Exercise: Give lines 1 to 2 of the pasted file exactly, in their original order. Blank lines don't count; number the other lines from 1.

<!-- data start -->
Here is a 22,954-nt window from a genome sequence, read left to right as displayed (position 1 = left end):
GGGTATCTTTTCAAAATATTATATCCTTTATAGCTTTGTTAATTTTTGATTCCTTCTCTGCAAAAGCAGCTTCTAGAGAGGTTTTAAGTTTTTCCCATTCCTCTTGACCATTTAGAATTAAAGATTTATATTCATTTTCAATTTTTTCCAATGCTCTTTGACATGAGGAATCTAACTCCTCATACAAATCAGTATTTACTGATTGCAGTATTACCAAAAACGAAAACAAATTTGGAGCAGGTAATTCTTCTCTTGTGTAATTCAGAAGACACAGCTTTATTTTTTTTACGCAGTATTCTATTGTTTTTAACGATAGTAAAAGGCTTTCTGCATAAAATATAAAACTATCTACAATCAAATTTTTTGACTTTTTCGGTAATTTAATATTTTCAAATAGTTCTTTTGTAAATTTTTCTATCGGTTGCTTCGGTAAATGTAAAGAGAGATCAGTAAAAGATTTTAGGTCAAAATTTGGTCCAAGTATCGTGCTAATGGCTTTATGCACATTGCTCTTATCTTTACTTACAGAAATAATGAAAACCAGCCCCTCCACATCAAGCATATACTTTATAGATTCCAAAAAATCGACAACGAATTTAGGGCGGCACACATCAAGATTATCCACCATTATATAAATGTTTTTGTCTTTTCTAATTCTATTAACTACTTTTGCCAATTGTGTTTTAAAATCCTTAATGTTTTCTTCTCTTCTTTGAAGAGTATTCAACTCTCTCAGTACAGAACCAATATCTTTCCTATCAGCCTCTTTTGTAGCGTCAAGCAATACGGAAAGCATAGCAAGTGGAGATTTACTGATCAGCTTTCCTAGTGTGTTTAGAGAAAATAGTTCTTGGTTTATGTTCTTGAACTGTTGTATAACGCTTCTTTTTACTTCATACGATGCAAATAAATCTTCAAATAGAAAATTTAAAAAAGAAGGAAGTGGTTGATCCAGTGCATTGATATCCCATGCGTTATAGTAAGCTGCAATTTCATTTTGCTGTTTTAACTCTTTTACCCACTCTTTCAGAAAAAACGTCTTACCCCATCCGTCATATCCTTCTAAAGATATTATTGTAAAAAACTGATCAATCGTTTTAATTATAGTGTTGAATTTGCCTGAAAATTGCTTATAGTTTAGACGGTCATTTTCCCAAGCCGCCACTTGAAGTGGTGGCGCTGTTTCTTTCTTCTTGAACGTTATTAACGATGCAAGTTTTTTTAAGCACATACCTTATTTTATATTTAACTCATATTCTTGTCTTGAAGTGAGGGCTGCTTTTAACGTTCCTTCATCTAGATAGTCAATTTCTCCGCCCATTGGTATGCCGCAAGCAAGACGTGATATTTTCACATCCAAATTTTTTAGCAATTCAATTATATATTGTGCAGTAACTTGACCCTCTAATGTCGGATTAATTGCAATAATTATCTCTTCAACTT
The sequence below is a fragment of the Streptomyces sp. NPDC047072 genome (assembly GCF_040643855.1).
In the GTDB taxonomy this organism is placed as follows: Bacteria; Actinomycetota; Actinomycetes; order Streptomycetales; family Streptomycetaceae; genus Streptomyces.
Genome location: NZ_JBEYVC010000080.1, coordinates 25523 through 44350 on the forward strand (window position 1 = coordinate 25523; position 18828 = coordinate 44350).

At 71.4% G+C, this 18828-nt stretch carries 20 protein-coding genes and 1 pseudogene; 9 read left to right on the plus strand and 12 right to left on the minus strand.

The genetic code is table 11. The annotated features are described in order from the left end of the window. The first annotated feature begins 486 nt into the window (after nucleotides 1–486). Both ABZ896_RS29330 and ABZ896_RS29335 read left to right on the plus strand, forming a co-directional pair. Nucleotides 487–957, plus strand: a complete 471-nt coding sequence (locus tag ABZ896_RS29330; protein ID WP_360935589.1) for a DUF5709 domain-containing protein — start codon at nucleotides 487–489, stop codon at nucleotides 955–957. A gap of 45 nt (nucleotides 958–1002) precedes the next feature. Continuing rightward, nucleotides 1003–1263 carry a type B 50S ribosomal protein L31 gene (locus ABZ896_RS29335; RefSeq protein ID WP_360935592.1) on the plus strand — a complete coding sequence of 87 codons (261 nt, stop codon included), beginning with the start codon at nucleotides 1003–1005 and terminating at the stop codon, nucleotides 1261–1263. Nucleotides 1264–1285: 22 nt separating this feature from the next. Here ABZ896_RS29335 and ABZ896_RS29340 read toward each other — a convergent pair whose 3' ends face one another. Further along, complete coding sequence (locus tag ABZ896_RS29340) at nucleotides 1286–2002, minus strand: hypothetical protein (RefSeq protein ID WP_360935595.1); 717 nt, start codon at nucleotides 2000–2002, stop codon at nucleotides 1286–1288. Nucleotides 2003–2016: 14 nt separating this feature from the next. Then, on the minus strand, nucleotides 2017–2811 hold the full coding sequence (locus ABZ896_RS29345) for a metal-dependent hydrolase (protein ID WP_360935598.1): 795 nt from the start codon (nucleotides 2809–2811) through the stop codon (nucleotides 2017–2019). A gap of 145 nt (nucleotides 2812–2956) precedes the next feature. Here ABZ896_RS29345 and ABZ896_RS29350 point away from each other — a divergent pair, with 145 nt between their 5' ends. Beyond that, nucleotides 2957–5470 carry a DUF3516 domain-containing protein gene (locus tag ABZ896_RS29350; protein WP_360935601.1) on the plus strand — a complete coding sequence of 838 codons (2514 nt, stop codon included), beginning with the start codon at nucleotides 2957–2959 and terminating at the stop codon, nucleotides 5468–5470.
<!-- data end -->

Here is a 22,954-nt window from a genome sequence, read left to right as displayed (position 1 = left end):
GGGTATCTTTTCAAAATATTATATCCTTTATAGCTTTGTTAATTTTTGATTCCTTCTCTGCAAAAGCAGCTTCTAGAGAGGTTTTAAGTTTTTCCCATTCCTCTTGACCATTTAGAATTAAAGATTTATATTCATTTTCAATTTTTTCCAATGCTCTTTGACATGAGGAATCTAACTCCTCATACAAATCAGTATTTACTGATTGCAGTATTACCAAAAACGAAAACAAATTTGGAGCAGGTAATTCTTCTCTTGTGTAATTCAGAAGACACAGCTTTATTTTTTTTACGCAGTATTCTATTGTTTTTAACGATAGTAAAAGGCTTTCTGCATAAAATATAAAACTATCTACAATCAAATTTTTTGACTTTTTCGGTAATTTAATATTTTCAAATAGTTCTTTTGTAAATTTTTCTATCGGTTGCTTCGGTAAATGTAAAGAGAGATCAGTAAAAGATTTTAGGTCAAAATTTGGTCCAAGTATCGTGCTAATGGCTTTATGCACATTGCTCTTATCTTTACTTACAGAAATAATGAAAACCAGCCCCTCCACATCAAGCATATACTTTATAGATTCCAAAAAATCGACAACGAATTTAGGGCGGCACACATCAAGATTATCCACCATTATATAAATGTTTTTGTCTTTTCTAATTCTATTAACTACTTTTGCCAATTGTGTTTTAAAATCCTTAATGTTTTCTTCTCTTCTTTGAAGAGTATTCAACTCTCTCAGTACAGAACCAATATCTTTCCTATCAGCCTCTTTTGTAGCGTCAAGCAATACGGAAAGCATAGCAAGTGGAGATTTACTGATCAGCTTTCCTAGTGTGTTTAGAGAAAATAGTTCTTGGTTTATGTTCTTGAACTGTTGTATAACGCTTCTTTTTACTTCATACGATGCAAATAAATCTTCAAATAGAAAATTTAAAAAAGAAGGAAGTGGTTGATCCAGTGCATTGATATCCCATGCGTTATAGTAAGCTGCAATTTCATTTTGCTGTTTTAACTCTTTTACCCACTCTTTCAGAAAAAACGTCTTACCCCATCCGTCATATCCTTCTAAAGATATTATTGTAAAAAACTGATCAATCGTTTTAATTATAGTGTTGAATTTGCCTGAAAATTGCTTATAGTTTAGACGGTCATTTTCCCAAGCCGCCACTTGAAGTGGTGGCGCTGTTTCTTTCTTCTTGAACGTTATTAACGATGCAAGTTTTTTTAAGCACATACCTTATTTTATATTTAACTCATATTCTTGTCTTGAAGTGAGGGCTGCTTTTAACGTTCCTTCATCTAGATAGTCAATTTCTCCGCCCATTGGTATGCCGCAAGCAAGACGTGATATTTTCACATCCAAATTTTTTAGCAATTCAATTATATATTGTGCAGTAACTTGACCCTCTAATGTCGGATTAATTGCAATAATTATCTCTTCAACTT